From Bulb to Bloom

January 8, 2010

sites/default/files/tulip_leaves_frost.jpgMark Twain was wrong. Some of the coldest winters are actually winters in San Francisco, and this has been a mean one. The silver lining? Local tulips.

These hearty, elegant flowers start appearing in the market by mid-January and last through March or April, depending on the temperature. “Tulips don’t like hot weather,” says Howard McGinnis of McGinnis Ranch, who tries to extend the growing season until Easter if he can (next he year plans to install hoop houses).

Howard generally plants around 100,000 bulbs a year on five acres — roughly one third of his 16-acre farm. He’s grown tulips, along with a few other flower varieties, such as anemones and ranunculus, for almost as long as he’s been farming — about two decades. While flowers demand a little more attention than most vegetables, he says, they really make the trip to the Ferry Plaza worth it this time of year. “We only have a few other things to sell right now,” he says. “Just winter squash and some carrots. Tulips get us through the winter.”

tulipsJosh Thomas of Thomas Farm grows tulips for similar reasons. “It really helps us keep our employees here all year,” he says. Before they had a solid winter flower crop, their four full-time workers had to find other farm work for three months a year. This year, all four will have plenty of work on the farm through the winter. “It really makes a difference for them,” adds Josh. “I can tell that they’re less stressed.”

Thomas Farm is an organic operation, and Josh and his wife Kari see no reason why the flowers shouldn’t be grown the same way. “Organic flowers are still getting a foothold,” he says. “People can’t quite wrap their brain around why it’s important to spare the ground and the air all those pesticides, regardless of whether it’s for something you’ll put in your mouth.”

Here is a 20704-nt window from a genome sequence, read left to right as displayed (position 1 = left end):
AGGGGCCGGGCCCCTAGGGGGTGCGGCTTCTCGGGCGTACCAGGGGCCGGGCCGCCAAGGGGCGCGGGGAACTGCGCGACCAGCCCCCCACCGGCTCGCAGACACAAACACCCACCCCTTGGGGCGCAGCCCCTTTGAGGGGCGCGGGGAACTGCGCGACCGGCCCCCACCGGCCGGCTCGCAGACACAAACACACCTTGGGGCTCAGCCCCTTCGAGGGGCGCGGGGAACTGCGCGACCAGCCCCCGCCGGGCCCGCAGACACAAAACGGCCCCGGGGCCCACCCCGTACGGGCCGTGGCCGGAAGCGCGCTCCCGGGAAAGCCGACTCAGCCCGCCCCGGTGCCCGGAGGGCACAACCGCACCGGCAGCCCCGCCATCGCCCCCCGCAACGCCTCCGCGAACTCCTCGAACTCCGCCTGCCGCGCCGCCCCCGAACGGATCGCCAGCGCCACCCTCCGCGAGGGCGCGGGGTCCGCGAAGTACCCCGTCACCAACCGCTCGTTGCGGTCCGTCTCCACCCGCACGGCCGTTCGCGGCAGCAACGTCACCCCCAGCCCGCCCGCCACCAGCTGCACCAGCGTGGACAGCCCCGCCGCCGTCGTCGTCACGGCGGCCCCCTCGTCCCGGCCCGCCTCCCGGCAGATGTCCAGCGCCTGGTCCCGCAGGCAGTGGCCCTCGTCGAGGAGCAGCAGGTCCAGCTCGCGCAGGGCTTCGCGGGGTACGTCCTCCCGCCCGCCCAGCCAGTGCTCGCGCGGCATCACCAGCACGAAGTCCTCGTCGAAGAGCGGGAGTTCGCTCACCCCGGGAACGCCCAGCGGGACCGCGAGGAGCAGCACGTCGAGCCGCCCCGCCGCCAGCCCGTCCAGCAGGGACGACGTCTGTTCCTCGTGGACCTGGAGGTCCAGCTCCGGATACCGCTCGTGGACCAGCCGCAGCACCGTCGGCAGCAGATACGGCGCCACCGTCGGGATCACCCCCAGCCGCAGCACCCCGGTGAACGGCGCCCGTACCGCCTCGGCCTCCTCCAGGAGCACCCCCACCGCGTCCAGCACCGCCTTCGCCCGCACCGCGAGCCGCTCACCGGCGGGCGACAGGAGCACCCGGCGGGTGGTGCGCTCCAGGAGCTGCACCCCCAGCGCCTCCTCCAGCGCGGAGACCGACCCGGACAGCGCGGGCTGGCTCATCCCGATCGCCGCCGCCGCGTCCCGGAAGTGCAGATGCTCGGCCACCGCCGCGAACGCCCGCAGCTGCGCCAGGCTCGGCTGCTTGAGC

Tulips are notoriously long lasting, and can be sold several days after harvest. Unlike other varieties, the unsold bunches are not likely to end up in the compost heap at the end of the market day. Many growers use greenhouses, says Josh, meaning their tulips go from bulb to bloom in just about three weeks. “It takes us more like 60 or 70 days outside. But what we get is this big, strong-stemmed tulip that has slowly developed in a cool climate. It has gathered so many nutrients from the soil, that — once it’s in a vase — it grows to be easily four times as big. And six inches taller.”

tulipsTulip bulbs must be replanted every year and it’s not quite cold enough to raise them in Northern California, says Howard. He buys his from Holland, where the perfect climate makes bulbs that create remarkable flowers. Josh also ordered his bulbs from Holland this year. In an effort to source them from closer to home, he has, in the past, planted some from Washington State. “The quality’s not quite as good,” he says. “But I might try again in the years ahead,” he says.

Relying on Danish bulbs means pricing based on the Euro, so this year both farms made a bigger investment than usual. At Thomas Farm, they nearly doubled the number they planted last year to make them worth growing without raising the selling price. But, says Kari, they always lose some to gophers, other pests, or disease. Even though the farm gets about 80 cents a stem, she adds, “growing organics tulips is always a gamble.”

Both White Crane Springs Ranch and Cypress Flower Farm will also have tulips at the market over the next few months.


Photo of tulips in a wheelbarrow by Kari Thomas.

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